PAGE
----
"I reached out to Jim for some thoughts and some historical reference," Hurdle said. "He had a great stay here. He got to see both sides of it. He's a native. Just talking about the city, talking about the fan base, talking about the quality of life, talking about it all."
Evan Meek (right shoulder tendinitis) needed just five pitches to get through his one-inning appearance with Triple-A Indianapolis on Friday. The rehab outing was Meek's third with Indianapolis; he is expected to make his next one on Saturday. Assuming he has no setbacks while pitching on back-to-back days, Meek will return to Pittsburgh on Sunday and be activated off the disabled list prior to Tuesday's game against the Braves.
By picking up the save in Indianapolis' 3-2 win over Buffalo, Meek ensured that Rudy Owens was rewarded in the win column for another strong performance. Owens needed only 81 pitches to finish seven innings. He allowed one run on seven hits and didn't walk a batter.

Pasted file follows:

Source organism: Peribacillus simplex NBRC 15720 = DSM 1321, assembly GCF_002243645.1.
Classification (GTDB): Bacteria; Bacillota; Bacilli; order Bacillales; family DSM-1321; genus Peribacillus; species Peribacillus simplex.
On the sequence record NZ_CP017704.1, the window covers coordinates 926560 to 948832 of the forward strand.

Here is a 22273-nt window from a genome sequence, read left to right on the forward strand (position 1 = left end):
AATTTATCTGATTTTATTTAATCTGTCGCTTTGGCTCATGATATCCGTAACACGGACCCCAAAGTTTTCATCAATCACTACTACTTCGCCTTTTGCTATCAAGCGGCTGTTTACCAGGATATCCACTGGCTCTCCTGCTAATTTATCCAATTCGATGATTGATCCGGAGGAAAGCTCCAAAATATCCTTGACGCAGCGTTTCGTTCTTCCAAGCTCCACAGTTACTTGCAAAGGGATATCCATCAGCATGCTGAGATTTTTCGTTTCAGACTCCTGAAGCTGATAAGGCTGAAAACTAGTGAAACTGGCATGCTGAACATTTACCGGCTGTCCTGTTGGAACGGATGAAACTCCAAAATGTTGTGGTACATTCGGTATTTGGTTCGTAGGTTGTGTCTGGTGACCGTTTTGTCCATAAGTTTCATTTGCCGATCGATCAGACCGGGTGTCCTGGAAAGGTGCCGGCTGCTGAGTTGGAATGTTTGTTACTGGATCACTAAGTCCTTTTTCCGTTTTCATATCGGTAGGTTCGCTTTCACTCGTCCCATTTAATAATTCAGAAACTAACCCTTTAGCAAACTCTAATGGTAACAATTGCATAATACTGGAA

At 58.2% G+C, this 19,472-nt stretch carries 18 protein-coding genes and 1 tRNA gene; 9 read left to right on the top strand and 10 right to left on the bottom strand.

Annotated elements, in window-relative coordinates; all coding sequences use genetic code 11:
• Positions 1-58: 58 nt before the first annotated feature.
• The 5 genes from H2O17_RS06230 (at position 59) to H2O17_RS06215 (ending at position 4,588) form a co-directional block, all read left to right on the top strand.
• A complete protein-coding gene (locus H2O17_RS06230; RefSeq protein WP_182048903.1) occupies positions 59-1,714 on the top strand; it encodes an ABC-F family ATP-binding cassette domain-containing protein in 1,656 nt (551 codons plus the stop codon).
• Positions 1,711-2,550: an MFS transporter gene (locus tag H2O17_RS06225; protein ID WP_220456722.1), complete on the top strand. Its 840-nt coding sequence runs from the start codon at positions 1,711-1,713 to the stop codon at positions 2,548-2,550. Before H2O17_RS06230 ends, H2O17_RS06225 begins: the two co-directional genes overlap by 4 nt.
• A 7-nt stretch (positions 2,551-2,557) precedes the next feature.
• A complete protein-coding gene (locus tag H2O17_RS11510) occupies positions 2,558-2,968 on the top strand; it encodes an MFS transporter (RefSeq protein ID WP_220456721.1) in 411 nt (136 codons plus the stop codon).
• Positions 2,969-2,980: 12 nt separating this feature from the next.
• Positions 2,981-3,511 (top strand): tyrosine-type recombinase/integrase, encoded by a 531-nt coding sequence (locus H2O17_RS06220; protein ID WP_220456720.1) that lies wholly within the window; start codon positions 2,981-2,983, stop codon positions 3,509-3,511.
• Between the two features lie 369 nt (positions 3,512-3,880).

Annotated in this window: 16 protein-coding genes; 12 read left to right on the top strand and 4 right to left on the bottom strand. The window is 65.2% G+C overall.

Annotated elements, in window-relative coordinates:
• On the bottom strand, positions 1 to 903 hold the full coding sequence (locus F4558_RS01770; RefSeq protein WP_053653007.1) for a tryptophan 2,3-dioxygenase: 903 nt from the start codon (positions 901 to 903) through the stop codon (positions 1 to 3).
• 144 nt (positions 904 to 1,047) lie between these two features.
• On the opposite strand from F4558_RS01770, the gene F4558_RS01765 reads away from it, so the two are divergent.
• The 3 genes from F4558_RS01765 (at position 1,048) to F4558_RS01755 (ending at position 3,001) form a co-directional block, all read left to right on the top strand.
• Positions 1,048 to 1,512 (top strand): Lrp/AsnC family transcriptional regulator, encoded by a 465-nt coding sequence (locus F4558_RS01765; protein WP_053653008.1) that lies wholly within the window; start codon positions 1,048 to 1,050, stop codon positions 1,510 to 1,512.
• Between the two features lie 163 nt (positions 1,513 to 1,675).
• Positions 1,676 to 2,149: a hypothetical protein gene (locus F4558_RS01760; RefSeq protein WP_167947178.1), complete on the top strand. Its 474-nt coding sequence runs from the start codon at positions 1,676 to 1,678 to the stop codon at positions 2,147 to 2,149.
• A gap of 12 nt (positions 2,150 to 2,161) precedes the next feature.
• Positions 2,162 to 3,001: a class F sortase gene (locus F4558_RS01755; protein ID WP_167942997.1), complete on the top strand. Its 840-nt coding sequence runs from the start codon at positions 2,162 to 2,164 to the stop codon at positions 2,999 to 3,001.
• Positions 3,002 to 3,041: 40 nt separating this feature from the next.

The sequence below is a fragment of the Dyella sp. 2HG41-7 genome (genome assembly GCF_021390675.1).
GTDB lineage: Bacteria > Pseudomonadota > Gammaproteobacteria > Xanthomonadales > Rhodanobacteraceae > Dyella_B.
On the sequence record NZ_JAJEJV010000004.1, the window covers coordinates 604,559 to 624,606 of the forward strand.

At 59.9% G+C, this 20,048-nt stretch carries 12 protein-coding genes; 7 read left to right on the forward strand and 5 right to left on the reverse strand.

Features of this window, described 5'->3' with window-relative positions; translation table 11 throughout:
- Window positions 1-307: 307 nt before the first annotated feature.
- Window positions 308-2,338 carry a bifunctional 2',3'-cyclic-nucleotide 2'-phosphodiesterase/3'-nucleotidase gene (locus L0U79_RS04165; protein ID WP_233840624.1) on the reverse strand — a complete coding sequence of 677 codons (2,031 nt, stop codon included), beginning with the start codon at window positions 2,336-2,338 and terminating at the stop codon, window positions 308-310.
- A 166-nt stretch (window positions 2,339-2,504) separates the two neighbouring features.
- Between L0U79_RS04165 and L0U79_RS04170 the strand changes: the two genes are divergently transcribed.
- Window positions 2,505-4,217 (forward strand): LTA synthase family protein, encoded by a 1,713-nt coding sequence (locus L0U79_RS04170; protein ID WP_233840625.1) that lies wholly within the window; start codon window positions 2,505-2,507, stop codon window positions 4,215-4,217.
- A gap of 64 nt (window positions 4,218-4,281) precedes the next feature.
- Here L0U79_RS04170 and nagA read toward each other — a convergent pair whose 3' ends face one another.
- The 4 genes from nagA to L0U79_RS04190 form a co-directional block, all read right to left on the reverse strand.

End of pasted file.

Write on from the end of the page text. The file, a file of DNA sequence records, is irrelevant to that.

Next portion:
Manager Clint Hurdle confirmed that Matt Diaz was fine after the outfielder stepped awkwardly out of the batter's box during his pinch-hit appearance on Thursday. Diaz ended up pinch-hitting on Friday and drove in the second of six sixth-inning runs.
Pittsburgh native and former Pirates player Don Kelly spent time visiting with former teammates prior to Friday's game. He also got a gift from his brother-in-law, Pirates second baseman Neil Walker. The Pirates' promotional item on Saturday is a Walker bobblehead figurine. Walker got Kelly his keepsake a day early.
Jenifer Langosch is a reporter for MLB.com. Read her blog, By Gosh, It's Langosch, and follow her on Twitter @LangoschMLB. This story was not subject to the approval of Major League Baseball or its clubs.